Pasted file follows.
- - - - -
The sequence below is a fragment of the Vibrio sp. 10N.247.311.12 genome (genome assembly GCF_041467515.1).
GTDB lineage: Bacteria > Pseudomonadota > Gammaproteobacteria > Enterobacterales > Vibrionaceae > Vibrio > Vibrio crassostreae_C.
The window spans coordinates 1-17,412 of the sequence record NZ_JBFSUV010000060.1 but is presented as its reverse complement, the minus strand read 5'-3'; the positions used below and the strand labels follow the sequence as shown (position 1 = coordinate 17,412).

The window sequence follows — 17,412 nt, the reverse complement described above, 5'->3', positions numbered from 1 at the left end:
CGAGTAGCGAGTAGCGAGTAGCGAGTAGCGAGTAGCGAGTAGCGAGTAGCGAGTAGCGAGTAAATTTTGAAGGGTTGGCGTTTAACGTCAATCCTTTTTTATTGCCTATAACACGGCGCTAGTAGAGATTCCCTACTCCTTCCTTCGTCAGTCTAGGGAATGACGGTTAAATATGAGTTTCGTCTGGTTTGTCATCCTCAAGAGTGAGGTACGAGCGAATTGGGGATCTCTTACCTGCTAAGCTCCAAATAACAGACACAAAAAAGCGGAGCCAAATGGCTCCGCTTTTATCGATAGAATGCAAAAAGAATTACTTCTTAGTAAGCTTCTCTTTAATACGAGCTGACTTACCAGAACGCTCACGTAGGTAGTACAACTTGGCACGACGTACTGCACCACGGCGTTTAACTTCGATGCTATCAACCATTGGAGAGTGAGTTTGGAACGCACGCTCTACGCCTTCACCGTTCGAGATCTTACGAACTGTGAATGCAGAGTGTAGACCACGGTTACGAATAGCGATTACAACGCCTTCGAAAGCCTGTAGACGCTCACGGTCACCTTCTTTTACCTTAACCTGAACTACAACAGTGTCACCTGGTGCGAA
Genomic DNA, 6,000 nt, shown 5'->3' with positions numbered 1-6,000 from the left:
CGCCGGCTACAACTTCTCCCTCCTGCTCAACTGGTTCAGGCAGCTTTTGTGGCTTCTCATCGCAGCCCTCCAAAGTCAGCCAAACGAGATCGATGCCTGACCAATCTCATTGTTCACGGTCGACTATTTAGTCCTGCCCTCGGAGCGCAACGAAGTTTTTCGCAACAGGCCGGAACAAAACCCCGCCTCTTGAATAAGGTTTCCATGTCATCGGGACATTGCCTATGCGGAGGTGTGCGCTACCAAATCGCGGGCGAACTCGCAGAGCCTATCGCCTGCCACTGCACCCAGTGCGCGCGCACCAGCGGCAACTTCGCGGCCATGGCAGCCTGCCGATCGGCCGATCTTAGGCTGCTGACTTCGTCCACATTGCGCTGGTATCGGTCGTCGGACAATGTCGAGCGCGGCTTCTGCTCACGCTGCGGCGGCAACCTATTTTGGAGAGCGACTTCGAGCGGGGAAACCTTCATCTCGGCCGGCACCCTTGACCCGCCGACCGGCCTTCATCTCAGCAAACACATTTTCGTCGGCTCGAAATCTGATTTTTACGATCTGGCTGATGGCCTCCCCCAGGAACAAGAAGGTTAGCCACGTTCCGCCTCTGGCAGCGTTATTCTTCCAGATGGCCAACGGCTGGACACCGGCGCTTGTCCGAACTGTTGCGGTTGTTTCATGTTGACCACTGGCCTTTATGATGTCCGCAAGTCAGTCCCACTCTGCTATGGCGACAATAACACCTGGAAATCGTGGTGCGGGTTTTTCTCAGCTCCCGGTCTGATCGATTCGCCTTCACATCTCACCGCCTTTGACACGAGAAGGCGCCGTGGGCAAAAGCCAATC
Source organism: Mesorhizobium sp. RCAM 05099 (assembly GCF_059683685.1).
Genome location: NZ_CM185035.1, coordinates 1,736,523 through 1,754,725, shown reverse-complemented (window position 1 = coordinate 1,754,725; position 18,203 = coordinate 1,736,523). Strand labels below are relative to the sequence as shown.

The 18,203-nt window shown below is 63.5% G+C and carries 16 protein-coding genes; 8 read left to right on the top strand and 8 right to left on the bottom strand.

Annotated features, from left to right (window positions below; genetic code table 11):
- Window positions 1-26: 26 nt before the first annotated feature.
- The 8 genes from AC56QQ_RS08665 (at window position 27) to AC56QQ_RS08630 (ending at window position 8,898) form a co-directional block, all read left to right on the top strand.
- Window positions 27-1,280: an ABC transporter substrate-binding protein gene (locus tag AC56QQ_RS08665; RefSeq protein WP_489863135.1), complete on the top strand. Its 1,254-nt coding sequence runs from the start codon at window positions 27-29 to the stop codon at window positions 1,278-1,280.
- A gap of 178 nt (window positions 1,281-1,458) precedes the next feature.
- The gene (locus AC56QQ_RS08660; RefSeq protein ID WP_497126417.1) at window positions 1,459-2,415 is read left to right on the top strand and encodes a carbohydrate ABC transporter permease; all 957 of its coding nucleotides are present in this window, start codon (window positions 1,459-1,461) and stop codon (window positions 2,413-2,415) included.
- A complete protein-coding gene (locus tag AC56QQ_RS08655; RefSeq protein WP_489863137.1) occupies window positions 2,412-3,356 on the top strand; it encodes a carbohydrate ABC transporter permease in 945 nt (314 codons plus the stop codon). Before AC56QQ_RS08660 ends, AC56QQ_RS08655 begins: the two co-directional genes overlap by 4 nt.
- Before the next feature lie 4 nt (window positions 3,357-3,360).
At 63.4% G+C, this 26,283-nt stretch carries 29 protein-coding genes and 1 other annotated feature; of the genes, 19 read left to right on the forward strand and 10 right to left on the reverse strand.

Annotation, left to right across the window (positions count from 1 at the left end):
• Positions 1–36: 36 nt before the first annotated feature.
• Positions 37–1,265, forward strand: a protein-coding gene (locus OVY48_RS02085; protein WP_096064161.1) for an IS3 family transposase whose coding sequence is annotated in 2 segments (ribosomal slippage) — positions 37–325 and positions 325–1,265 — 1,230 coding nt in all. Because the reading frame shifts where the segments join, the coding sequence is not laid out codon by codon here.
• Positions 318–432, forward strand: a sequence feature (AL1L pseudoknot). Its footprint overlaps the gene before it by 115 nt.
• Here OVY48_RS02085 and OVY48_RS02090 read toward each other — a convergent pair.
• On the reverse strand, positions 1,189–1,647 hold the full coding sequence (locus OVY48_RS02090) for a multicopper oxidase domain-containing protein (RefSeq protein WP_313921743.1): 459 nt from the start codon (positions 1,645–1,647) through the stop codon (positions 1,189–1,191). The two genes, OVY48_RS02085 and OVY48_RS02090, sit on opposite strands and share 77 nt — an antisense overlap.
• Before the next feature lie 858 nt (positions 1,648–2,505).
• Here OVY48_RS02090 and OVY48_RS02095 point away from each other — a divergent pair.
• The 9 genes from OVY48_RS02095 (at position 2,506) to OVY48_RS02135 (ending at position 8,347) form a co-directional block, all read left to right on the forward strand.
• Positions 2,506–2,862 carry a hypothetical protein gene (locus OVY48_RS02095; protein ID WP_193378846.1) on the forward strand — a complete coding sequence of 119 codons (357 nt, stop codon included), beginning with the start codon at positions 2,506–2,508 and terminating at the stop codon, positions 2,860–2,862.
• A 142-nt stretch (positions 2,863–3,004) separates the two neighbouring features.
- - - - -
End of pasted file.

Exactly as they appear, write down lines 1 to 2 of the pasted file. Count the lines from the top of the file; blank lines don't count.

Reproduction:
The sequence below is a fragment of the Vibrio sp. 10N.247.311.12 genome (genome assembly GCF_041467515.1).
GTDB lineage: Bacteria > Pseudomonadota > Gammaproteobacteria > Enterobacterales > Vibrionaceae > Vibrio > Vibrio crassostreae_C.